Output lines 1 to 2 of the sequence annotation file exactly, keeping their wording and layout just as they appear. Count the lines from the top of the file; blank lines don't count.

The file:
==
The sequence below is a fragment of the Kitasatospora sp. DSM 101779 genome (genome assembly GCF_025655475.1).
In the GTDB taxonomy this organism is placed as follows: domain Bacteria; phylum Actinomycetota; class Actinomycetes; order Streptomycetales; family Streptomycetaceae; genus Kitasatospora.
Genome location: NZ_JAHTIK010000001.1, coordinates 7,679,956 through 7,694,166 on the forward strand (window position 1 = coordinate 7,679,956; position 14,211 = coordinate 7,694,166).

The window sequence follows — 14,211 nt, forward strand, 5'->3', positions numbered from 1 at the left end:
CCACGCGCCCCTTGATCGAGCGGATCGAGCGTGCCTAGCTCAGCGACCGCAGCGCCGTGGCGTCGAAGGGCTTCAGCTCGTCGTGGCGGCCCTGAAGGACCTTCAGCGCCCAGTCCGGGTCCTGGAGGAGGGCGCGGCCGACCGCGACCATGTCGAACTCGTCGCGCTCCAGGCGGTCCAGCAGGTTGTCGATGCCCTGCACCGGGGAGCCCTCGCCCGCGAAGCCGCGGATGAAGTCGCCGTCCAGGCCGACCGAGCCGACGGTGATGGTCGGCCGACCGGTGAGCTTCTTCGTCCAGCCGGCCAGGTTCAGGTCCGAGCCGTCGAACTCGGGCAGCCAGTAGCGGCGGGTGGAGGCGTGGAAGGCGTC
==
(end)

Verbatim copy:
The sequence below is a fragment of the Kitasatospora sp. DSM 101779 genome (genome assembly GCF_025655475.1).
In the GTDB taxonomy this organism is placed as follows: domain Bacteria; phylum Actinomycetota; class Actinomycetes; order Streptomycetales; family Streptomycetaceae; genus Kitasatospora.